Piping systems onboard a ship

There is a saying that “life imitates sports.” Non-sport fans may find this amusing; however, fans will likely find wisdom in those words. It is not uncommon for a good defense to be fooled by a trick play in football. And regardless of how many fastballs a pitcher throws, he will eventually try to catch the batter off guard with a curveball. Similarly, irrespective of how well-planned your activities are, something unforeseen always seems to occur.

The same can be said for some of the most solidly built structures in the world: ships. Although these vessels are constructed to withstand extreme weather conditions and operational stresses, repairs present a constant concern. One contingency that can have disastrous results is the breakdown or rupture of piping systems onboard ships. Let’s see how to best avoid the physical damage, environmental contamination, or loss of life that can occur when pipes fail.

Requirements for Ship Piping Systems

The severe consequences of piping failures onboard ships have necessitated more than 50 ship classification societies or organizations that certify a ship construction. Approximately 25 percent of these organizations are members of the International Association of Classification Societies (IACS), which certifies roughly 90 percent of the world’s cargo-carrying ships. 

In conjunction with the International Standards Organization (ISO), 16 working committees establish shipping industry standards. For piping systems onboard ships, the ISO/TC 8/SC 3 Committee, which publishes 62 standards, is the most relevant; it sets standards for piping and machinery. Classification societies also establish survey regimens that ships must undergo to maintain or renew their operating classification. The three surveys that must be performed are listed below.





All ships

Piping in bilge systems


Piping in bilge, steam, and water ballast systems

Cargo ships

Piping in bilge, cargo holds, and water ballast systems.


All ships

Piping in bilge systems.


Piping in bilge, steam, and water ballast systems.*

Cargo ships

Piping in bilge, cargo holds, and water ballast systems.


All ships

All piping systems are extensively examined. Essential service piping is tested under working conditions. Compressed air pipes are examined internally.

* May require dismantling for further inspection.
** For renewal, all annual and intermediate survey requirements must be met, as well.

The surveys listed above are performed routinely when the ship is in port to prevent any pipe breakdown at sea. As in sports, though, these breakdowns can still occur and pose significant challenges for the welder(s) onboard. 

Welder Challenges Onboard Ships

Due to the various types of piping systems on ships that utilize different base materials and carry multiple kinds of fluids and gases, ships should have an experienced welder(s) to address any contingencies that develop. However, even experienced welders are challenged by the hazards of repairing pipes onboard ship.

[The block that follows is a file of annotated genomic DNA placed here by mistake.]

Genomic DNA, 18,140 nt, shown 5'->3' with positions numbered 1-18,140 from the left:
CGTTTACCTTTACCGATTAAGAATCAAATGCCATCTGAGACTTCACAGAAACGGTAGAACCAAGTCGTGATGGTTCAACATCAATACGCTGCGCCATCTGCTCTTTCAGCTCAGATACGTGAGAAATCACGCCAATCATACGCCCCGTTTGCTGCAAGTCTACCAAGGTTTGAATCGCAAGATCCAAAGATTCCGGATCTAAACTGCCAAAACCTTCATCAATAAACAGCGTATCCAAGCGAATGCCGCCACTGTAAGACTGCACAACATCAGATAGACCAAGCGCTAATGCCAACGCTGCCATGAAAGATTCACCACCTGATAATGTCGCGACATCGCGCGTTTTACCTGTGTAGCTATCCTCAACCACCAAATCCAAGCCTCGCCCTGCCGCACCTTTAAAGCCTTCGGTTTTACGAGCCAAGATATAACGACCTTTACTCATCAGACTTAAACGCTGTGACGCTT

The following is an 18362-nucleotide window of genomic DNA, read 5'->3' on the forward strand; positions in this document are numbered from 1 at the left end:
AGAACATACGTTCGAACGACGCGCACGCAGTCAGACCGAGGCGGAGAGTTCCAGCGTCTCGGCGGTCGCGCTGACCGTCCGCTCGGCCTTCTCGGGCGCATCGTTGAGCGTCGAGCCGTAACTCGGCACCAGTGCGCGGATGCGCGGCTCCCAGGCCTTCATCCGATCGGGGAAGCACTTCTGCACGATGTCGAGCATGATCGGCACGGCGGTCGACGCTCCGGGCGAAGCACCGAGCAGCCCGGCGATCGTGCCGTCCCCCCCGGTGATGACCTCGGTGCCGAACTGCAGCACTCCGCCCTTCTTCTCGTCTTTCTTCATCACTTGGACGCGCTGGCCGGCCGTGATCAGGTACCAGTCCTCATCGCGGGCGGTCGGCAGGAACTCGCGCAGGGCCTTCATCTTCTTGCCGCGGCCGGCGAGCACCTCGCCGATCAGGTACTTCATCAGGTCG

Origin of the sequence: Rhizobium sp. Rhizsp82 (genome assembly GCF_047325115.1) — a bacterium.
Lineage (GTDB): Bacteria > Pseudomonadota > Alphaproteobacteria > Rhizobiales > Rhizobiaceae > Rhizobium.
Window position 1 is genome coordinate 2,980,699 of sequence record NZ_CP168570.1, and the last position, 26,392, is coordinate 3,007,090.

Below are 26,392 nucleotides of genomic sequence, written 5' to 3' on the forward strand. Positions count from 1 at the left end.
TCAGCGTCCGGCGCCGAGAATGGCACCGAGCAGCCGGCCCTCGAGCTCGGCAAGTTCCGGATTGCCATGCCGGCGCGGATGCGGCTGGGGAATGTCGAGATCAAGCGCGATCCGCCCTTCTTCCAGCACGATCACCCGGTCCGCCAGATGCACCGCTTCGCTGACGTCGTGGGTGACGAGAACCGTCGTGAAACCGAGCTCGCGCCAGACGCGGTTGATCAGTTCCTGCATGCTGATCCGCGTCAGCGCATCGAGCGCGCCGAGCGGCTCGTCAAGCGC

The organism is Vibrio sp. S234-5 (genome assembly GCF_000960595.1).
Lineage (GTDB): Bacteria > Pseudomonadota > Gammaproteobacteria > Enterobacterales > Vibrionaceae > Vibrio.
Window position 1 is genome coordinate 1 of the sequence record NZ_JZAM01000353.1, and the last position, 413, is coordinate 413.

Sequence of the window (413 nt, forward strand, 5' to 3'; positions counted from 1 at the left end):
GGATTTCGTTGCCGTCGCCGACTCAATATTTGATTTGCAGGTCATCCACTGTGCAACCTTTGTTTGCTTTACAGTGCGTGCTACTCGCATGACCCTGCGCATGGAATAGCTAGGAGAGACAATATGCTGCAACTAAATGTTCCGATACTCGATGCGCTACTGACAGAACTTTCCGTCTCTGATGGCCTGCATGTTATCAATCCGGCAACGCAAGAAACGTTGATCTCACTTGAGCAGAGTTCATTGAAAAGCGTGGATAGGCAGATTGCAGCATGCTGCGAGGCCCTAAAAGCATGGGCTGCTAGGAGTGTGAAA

Hazards of Onboard Ship Welding

  • Lack of joint preparation
  • Tight workspaces
  • Lack of ventilation
  • Temperature extremes
  • Low visibility
  • Constant motion
  • Fire potential

Overcoming these challenges is no easy task, and they multiply when manual welding is the only option to address pipe failures on a ship. Fortunately, there is a better option, orbital welding, as discussed in the next section.  

How Best to Weld Piping Systems Onboard Ship

Ship designers do not prioritize future repair needs. As a result, professionals—such as welders—must fix pipe breaches under terrible conditions. And this is certainly true for welding piping systems onboard ships. However, many of these challenges can be mitigated or eliminated by employing an orbital welding service, which has the following advantages for repairing a ship’s piping systems. 

Advantages of Orbital Welding Piping Systems Onboard Ship

Orbital welding onboard ship

Removes the welder from the workspace

With orbital welding equipment, the welder is removed from the welding site; therefore, tight spaces are readily accessible.

Automated weld head control

Automation results in consistent and high-quality weld beads. For TIG welding, which is often used on ship piping, this produces the strongest weld.

Remote viewing of weld puddle

Remote viewing provides the best way to track the weld generation and weld puddle free from the obstruction of the fume cloud. 

Safer process

Automated monitoring and control equipment make orbital welding a safer and more reliable process than most other techniques. 

As the above list illustrates, orbital welding can solve many of the challenges associated with joining pipes aboard ships. The same is true for high-spec shipbuilding projects.

Arc Machines, Inc., a welding technology leader, brings decades of experience creating orbital TIG welding schedules for our clients. Solutions like AMI orbital weld heads are compatible with your robotic welding systems. Contact AMI to learn more about training, or contact sales@arcmachines.com to learn more about AMI orbital weld heads and power supplies.

Engineering Department | Arc Machines, Inc.

The first engineers at Arc Machines were also part of NASA’s Apollo program, and we continue to hold our staff to those that level of drive and quality. Not only do we produce the best welding machines on the market, but we can also build customized machinery—tailored to your operation.

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